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Small cells

AT&T Sings Song of Small Cells With HARP

AT&T is now using a new planning tool to help it smooth out its small cell deployment.

John Donovan, senior executive vice president at AT&T technology and network operations, wrote about the HetNet Analysis and Resource Planning (HARP) tool on the AT&T blog Friday. It is, he writes, a tool created by AT&T Labs to analyze radio waves in order to determine the best positions for the tiny base stations to optimize coverage:

    Analyzing key data points, HARP helps us understand how radio frequency (RF) waves move and work in a small cell environment. It identifies where small cells should be placed and recommends a backhaul solution -- all with the goal of delivering an optimal customer experience and maximizing capacity and coverage.

Donovan notes that the operator has already been using the tool in the field. For instance, HARP has been put to use at a high-rise small cell deployment in Chicago:

    At a high-rise building in Chicago, we deployed more than 10 small cells across three floors to boost coverage and capacity for a customer. Since then, mobile traffic on our network at that location has increased significantly per hour. Best of all, the small cells have successfully boosted the indoor area to nearly 100 percent usable coverage.

AT&T has started its small cell deployment with 3G base stations. It intends to move to "multi-mode" units that can spit out 4G LTE, 3G HSPA+, and WiFi over time.

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— Dan Jones, Mobile Editor, Light Reading

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chuckj 11/11/2013 | 3:47:42 PM
Re: Perpetual science project Telco's unlike power companies, thrive on oversubscritpion, it is their business model, so there is no compeling need for small cells.  Somebody at Cisco ought to get fired for this.  They should have known this.
MordyK 11/11/2013 | 3:16:19 PM
Re: Perpetual science project Precisely! Small cells is an entirely new architecture for a mobile network, so while it is thenature of startup entrepreneur's to under-estimate the time and difficulties to market they are usually right in the long term, and in this case they appear to have only been about 3 years off.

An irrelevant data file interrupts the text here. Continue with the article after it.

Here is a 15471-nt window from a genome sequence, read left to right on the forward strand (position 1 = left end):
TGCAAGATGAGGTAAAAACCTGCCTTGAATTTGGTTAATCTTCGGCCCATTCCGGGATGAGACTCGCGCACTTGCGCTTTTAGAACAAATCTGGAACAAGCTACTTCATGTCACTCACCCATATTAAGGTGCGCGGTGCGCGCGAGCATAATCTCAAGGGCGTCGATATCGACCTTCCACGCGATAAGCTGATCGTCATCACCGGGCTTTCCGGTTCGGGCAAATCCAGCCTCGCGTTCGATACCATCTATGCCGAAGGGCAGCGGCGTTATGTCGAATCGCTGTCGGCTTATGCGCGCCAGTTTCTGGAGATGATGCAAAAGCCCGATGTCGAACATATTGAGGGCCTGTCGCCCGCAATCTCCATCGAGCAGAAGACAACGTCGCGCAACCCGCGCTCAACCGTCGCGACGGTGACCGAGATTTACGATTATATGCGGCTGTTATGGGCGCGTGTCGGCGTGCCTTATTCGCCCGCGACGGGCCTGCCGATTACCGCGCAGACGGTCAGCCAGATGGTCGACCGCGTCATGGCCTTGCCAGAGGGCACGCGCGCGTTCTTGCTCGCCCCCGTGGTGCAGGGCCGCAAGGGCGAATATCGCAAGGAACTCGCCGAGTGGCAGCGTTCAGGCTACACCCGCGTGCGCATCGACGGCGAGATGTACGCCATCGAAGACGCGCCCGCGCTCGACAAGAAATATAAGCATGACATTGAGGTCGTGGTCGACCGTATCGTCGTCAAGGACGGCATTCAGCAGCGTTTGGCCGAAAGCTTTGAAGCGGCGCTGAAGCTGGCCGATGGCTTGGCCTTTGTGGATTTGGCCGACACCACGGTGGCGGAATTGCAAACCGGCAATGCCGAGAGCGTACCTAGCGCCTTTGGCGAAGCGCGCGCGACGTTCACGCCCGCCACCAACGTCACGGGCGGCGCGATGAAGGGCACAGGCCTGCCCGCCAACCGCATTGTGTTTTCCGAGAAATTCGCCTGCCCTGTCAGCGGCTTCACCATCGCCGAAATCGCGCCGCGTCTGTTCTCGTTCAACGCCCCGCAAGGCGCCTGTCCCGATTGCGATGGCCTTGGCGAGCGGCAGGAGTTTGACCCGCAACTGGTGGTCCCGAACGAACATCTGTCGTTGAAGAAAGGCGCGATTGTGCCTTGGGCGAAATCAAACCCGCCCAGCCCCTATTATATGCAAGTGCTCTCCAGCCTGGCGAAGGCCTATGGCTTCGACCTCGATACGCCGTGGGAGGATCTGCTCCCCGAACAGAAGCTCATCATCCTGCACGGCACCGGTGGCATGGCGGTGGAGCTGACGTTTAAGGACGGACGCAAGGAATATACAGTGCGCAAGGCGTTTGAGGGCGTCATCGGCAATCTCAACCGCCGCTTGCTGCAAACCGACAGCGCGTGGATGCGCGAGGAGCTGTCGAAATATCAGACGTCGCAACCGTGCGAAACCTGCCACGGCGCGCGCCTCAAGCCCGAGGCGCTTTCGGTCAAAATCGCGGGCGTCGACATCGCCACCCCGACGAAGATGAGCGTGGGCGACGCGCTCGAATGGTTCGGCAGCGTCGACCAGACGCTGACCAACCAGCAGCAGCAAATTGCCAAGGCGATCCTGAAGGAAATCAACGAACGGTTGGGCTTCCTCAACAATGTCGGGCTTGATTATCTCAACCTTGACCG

DanJones 11/11/2013 | 2:13:29 PM
Re: Perpetual science project Already have more operators testing out the Intucell stuff than they ever did the Navini tech.
DanJones 11/11/2013 | 2:09:37 PM
Re: hmm They are now saying they have initial deployments in 18 states.

 

The more interesting question might be when the 4G LTE and multimode (cell/WiFi) units will arrive in the network.

Trying to find out more on that now...
pdonegan67 11/11/2013 | 12:36:23 PM
Re: Perpetual science project I'm going to break the habit of the last two and a half years here and take issue with a negative posting on small cells.

"The perpetual science project" is a perfectly fair description if you look at where we actually are today in the public access small cell stakes and compare it with where we were predicted to be two or three years ago (or even earlier this year) by some of the unspeakable twaddle that was being bandied about by some vendors and analyst firms.

But looking forward, I'm convinced that public access small cells won't remain a science project in perpetuity. The model will start to be got right and deployed in volume at some point in the next couple of years. So far that reason, Cisco's investments in this segment were certainly early but I wouldn't have thought anyone at Cisco merits being fired.

Navini was an absolute howler (as we told them at the time). But (maybe notwithstanding the price-tag) Intucell has a lot more potential for Cisco, I would think.

 

 

 

 
sineira 11/11/2013 | 12:16:36 PM
Re: hmm 50.000 new sites, and they have done one.I'm a bit sceptical they will make anywhere close to that number by end of 2015.
The Site Acquisition challenge is tremendous.

That aside, this type of small cell deployment basically replaces a traditional DAS solution. The DAS vendors should be afraid.
chuckj 11/9/2013 | 9:48:44 AM
Perpetual science project This perpetual science project destroyed picochip and mindspeed, and I wonder if anyone been fired at Cisco over their acquision in this sector.
dwx 11/8/2013 | 8:00:36 PM
Re: hmm I think it is like those tools on steroids. It can apparently use 3D information to take into account obstructions so it is not just using a standard radius for signal strength. That is where the fancy mathematical models come into play. It also tells them where to put outdoor vs indoor, can use backhaul availability for site selection, etc.
Sarah Thomas 11/8/2013 | 5:10:07 PM
Re: hmm I need to figure out which high rise this is and go check it out...
DanJones 11/8/2013 | 3:52:45 PM
Re: hmm Strikes me as similar in concept to the WiFi planning tools that came up with Aruba and Airespace et al.
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